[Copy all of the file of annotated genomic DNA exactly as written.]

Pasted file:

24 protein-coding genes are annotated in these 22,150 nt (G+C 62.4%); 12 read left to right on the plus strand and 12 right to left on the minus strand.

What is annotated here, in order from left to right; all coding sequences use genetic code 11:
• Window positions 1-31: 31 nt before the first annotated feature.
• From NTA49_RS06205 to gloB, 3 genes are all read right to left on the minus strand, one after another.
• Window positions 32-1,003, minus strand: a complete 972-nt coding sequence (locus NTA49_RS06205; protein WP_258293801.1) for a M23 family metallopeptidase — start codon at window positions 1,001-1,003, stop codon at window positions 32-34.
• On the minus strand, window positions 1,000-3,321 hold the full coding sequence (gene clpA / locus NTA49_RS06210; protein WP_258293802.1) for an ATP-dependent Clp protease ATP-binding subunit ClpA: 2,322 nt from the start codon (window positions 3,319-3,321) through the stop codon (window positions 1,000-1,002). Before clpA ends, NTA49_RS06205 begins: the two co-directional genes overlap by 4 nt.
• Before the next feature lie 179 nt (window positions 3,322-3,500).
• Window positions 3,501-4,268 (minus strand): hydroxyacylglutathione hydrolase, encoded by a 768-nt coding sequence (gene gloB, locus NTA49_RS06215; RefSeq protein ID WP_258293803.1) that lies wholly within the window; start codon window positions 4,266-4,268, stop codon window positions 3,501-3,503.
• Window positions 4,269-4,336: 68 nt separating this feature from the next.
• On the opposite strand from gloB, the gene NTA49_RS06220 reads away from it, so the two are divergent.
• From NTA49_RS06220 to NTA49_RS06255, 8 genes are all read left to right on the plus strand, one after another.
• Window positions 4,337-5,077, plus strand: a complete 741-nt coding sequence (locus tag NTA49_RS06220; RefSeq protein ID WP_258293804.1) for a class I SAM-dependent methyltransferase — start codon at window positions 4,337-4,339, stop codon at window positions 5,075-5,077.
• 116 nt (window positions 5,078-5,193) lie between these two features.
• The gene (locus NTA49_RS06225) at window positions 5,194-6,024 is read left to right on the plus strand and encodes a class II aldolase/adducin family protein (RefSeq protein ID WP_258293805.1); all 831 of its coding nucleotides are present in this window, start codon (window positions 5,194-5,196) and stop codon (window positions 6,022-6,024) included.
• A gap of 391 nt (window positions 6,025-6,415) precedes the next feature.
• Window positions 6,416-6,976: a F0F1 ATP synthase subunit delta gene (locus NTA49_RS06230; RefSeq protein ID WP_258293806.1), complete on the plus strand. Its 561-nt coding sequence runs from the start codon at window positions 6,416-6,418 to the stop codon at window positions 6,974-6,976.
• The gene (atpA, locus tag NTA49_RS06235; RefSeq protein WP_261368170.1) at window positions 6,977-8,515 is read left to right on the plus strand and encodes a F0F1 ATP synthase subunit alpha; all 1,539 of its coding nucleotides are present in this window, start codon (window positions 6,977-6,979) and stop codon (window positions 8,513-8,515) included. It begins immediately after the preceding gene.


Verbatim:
24 protein-coding genes are annotated in these 22,150 nt (G+C 62.4%); 12 read left to right on the plus strand and 12 right to left on the minus strand.

What is annotated here, in order from left to right; all coding sequences use genetic code 11:
• Window positions 1-31: 31 nt before the first annotated feature.
• From NTA49_RS06205 to gloB, 3 genes are all read right to left on the minus strand, one after another.
• Window positions 32-1,003, minus strand: a complete 972-nt coding sequence (locus NTA49_RS06205; protein WP_258293801.1) for a M23 family metallopeptidase — start codon at window positions 1,001-1,003, stop codon at window positions 32-34.
• On the minus strand, window positions 1,000-3,321 hold the full coding sequence (gene clpA / locus NTA49_RS06210; protein WP_258293802.1) for an ATP-dependent Clp protease ATP-binding subunit ClpA: 2,322 nt from the start codon (window positions 3,319-3,321) through the stop codon (window positions 1,000-1,002). Before clpA ends, NTA49_RS06205 begins: the two co-directional genes overlap by 4 nt.
• Before the next feature lie 179 nt (window positions 3,322-3,500).
• Window positions 3,501-4,268 (minus strand): hydroxyacylglutathione hydrolase, encoded by a 768-nt coding sequence (gene gloB, locus NTA49_RS06215; RefSeq protein ID WP_258293803.1) that lies wholly within the window; start codon window positions 4,266-4,268, stop codon window positions 3,501-3,503.
• Window positions 4,269-4,336: 68 nt separating this feature from the next.
• On the opposite strand from gloB, the gene NTA49_RS06220 reads away from it, so the two are divergent.
• From NTA49_RS06220 to NTA49_RS06255, 8 genes are all read left to right on the plus strand, one after another.
• Window positions 4,337-5,077, plus strand: a complete 741-nt coding sequence (locus tag NTA49_RS06220; RefSeq protein ID WP_258293804.1) for a class I SAM-dependent methyltransferase — start codon at window positions 4,337-4,339, stop codon at window positions 5,075-5,077.
• 116 nt (window positions 5,078-5,193) lie between these two features.
• The gene (locus NTA49_RS06225) at window positions 5,194-6,024 is read left to right on the plus strand and encodes a class II aldolase/adducin family protein (RefSeq protein ID WP_258293805.1); all 831 of its coding nucleotides are present in this window, start codon (window positions 5,194-5,196) and stop codon (window positions 6,022-6,024) included.
• A gap of 391 nt (window positions 6,025-6,415) precedes the next feature.
• Window positions 6,416-6,976: a F0F1 ATP synthase subunit delta gene (locus NTA49_RS06230; RefSeq protein ID WP_258293806.1), complete on the plus strand. Its 561-nt coding sequence runs from the start codon at window positions 6,416-6,418 to the stop codon at window positions 6,974-6,976.
• The gene (atpA, locus tag NTA49_RS06235; RefSeq protein WP_261368170.1) at window positions 6,977-8,515 is read left to right on the plus strand and encodes a F0F1 ATP synthase subunit alpha; all 1,539 of its coding nucleotides are present in this window, start codon (window positions 6,977-6,979) and stop codon (window positions 8,513-8,515) included. It begins immediately after the preceding gene.